Book Excerpt: How to Tie the Deer Hair Sedge

Written by: Morgan Lyle

Journalist Morgan Lyle has created a great book of flies that anyone can tie.
Photos by Morgan Lyle

[Editor’s Note: My friend, Morgan Lyle, is the author of Simple Flies: Easy-to-Tie Patterns That Catch Fish, which is for those anglers who aren’t–or don’t care to be–master tiers but who still want to create useful patterns. All the flies in the book can be whipped up in a couple minutes and are proven fish-catchers. Click here for more info.]

In 2013, I became a big fan of fly fisherman and writer Bob Wyatt. His book, What Trout Want: The Educated Trout and Other Myths first seduced me with great writing, then convinced me with great, simple patterns.

On my local spring creek, the Carmans River, where the trout like my elegant, slim-bodied Catskill style dries, they like Bob Wyatt’s flies, too, though his flies are very different.

The Carmans is home to both wild and stocked trout. But the hatchery fish with less-keen survival instincts don’t last long there; the Atlantic coast is home to osprey, herons, kingfishers, and other birds of prey that are skilled at catching fish in ponds, estuaries, and coastal creeks, and I think they’re glad to see the stocking truck arrive every spring. Plenty of stockies go home with early-season anglers, too. Only those with greater wariness (or maybe just better luck) manage to survive throughout the season. As for the wild trout, well, you think wild brookies are dumb and easy to catch? Not these guys. They see a lot of flies – they live in a township with a population of nearly half a million, after all – and their ancestors since time immemorial have lived with the prospect of being plucked from the water by a hungry bird.

In short, the trout that remain in the Carmans once the gullible stockies are gone are very spooky (the term Wyatt prefers to “smart” or “fussy” or “selective”).

It was on the Carmans that Wyatt’s dry flies (damp flies may be more accurate) proved themselves to me. One is the Deer Hair Sedge, which has a body of dubbed hare’s mask and a wing of deer hair. The other is the Deer Hair Emerger, made of the same things but tied on a curved hook. On both flies, the wing floats but the body sinks. These aren’t the only two flies Wyatt ever uses, but they’re the ones he uses most of the time.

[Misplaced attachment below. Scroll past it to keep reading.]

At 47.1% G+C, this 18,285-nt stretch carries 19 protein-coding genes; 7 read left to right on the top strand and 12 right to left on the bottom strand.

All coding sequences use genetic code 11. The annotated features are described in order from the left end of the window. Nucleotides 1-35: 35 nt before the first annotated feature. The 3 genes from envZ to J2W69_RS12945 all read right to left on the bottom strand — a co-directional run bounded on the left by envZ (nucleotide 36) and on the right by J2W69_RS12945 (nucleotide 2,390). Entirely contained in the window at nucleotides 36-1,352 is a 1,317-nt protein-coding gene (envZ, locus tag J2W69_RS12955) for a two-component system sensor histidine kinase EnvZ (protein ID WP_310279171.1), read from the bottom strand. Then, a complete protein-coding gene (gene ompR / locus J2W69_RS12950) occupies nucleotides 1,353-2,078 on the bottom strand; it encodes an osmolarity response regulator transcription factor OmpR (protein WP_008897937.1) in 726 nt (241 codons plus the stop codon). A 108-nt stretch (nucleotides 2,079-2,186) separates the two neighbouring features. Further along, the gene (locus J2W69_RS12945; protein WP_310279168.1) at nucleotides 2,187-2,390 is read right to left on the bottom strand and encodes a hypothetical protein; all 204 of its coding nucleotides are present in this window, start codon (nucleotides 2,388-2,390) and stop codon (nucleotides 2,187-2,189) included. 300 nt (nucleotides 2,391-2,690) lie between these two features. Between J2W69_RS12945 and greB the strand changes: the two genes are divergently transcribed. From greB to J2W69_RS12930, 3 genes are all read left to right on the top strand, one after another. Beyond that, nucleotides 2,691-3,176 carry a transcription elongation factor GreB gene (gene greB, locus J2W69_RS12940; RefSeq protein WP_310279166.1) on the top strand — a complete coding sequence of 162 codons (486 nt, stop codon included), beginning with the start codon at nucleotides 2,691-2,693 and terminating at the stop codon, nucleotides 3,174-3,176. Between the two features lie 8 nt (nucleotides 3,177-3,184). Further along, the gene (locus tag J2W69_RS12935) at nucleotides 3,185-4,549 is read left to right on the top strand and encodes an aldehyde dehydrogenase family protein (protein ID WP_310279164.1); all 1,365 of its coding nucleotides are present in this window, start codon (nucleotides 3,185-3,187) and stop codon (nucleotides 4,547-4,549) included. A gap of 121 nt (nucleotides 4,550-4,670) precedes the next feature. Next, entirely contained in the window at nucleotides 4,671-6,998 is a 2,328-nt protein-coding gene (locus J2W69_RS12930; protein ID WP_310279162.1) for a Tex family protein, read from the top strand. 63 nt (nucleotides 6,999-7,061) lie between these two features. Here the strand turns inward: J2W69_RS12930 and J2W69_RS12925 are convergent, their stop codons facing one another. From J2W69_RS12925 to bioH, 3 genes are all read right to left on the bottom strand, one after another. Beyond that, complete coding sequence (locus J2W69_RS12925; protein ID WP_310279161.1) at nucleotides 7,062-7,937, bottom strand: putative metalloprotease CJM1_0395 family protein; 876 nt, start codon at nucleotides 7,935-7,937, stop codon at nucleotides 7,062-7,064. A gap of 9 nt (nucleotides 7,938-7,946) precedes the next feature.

No tail. No hackle. Nothing but the essentials. Fly-fishing orthodoxy would say a fly like that might take fish in broken water, where the trout don’t get a good look at it, but here I was catching spooky trout in calm water 50 miles from New York City.

Wyatt’s flies are like the simple, workaday flies he saw his elders using in Alberta as a boy. They weren’t unlike the Haystack – simple and buoyant. “Trout respond to the basic shape and size of the natural, rather than the minor details, which is why a good buggy impression is so effective,” he writes in What Trout Want. “The idea is to concentrate on the insect’s posture and behavior rather than details of form. Fran Betters’s scruffy Usual is more or less the modern archetype of this approach to fly design, but the look really goes back centuries.”

A sedge is a caddisfly, but after moving from western Canada to Scotland, Wyatt established the effectiveness of the DHS in mayfly hatches – not on rushing mountain rivers, where the fast current and broken surface could excuse the trout for their mistake, but on the lochs. He and his friends used the DHS to catch thousands of wild browns when mayflies were on the water. Then, as if to dare his flies to take on the world’s toughest trout, Wyatt moved to New Zealand, where his simple patterns have continued to perform.

          Tying the Deer Hair Sedge
          Hook: Standard dry-fly hook, sizes 10-18.
          Thread: Tan 140-denier (70-denier for smaller flies).
          Body: Hare’s mask dubbing.
          Wing: Deer hair.

1. Start the thread at the eye and wind back a few turns. Add a small pinch of dubbing to the thread.

2. Dub a robust, spiky body and wind it to near the eye. Spiral-wrap the thread forward to form a rib. Leave a little space behind the eye to tie on the wing.

3. Snip a bunch of deer hair.

4. Stack the hair and measure so that it extends a little beyond the hook bend.

5. Tie in deer-hair clump behind the eye. Snip the butts to form something of a bulky head. Whip finish under the butts.

Wyatt notes the Deer Hair Sedge makes a good stonefly pattern tied in size 4 or even 2, with a few rubber legs dangling from the body. These are easy to use: Just bind a couple of two-inch pieces onto the front half shank and wrap around them when you reach them with the dubbed thread. Leave them nice and long so they wiggle; don’t worry about making them the length of a real stonefly’s legs.

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